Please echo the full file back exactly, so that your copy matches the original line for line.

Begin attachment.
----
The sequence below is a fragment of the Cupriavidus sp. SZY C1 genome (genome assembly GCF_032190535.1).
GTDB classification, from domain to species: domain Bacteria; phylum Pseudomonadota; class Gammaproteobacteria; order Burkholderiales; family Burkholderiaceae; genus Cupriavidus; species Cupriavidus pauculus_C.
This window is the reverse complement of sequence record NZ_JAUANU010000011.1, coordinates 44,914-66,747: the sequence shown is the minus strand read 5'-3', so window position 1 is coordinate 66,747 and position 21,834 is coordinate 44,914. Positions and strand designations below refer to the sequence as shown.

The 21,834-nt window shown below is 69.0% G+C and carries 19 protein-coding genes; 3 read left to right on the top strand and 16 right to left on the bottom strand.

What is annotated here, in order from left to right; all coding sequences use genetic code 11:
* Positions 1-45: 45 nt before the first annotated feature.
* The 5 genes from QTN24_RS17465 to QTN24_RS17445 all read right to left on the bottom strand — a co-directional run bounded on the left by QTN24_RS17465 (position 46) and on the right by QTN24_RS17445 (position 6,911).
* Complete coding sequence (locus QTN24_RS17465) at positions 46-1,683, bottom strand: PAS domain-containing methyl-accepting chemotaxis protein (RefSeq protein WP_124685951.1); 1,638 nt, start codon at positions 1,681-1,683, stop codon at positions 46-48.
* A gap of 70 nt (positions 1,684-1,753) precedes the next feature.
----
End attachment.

The sequence below is a fragment of the Cupriavidus sp. SZY C1 genome (genome assembly GCF_032190535.1).
GTDB classification, from domain to species: domain Bacteria; phylum Pseudomonadota; class Gammaproteobacteria; order Burkholderiales; family Burkholderiaceae; genus Cupriavidus; species Cupriavidus pauculus_C.
This window is the reverse complement of sequence record NZ_JAUANU010000011.1, coordinates 44,914-66,747: the sequence shown is the minus strand read 5'-3', so window position 1 is coordinate 66,747 and position 21,834 is coordinate 44,914. Positions and strand designations below refer to the sequence as shown.

The 21,834-nt window shown below is 69.0% G+C and carries 19 protein-coding genes; 3 read left to right on the top strand and 16 right to left on the bottom strand.

What is annotated here, in order from left to right; all coding sequences use genetic code 11:
* Positions 1-45: 45 nt before the first annotated feature.
* The 5 genes from QTN24_RS17465 to QTN24_RS17445 all read right to left on the bottom strand — a co-directional run bounded on the left by QTN24_RS17465 (position 46) and on the right by QTN24_RS17445 (position 6,911).
* Complete coding sequence (locus QTN24_RS17465) at positions 46-1,683, bottom strand: PAS domain-containing methyl-accepting chemotaxis protein (RefSeq protein WP_124685951.1); 1,638 nt, start codon at positions 1,681-1,683, stop codon at positions 46-48.
* A gap of 70 nt (positions 1,684-1,753) precedes the next feature.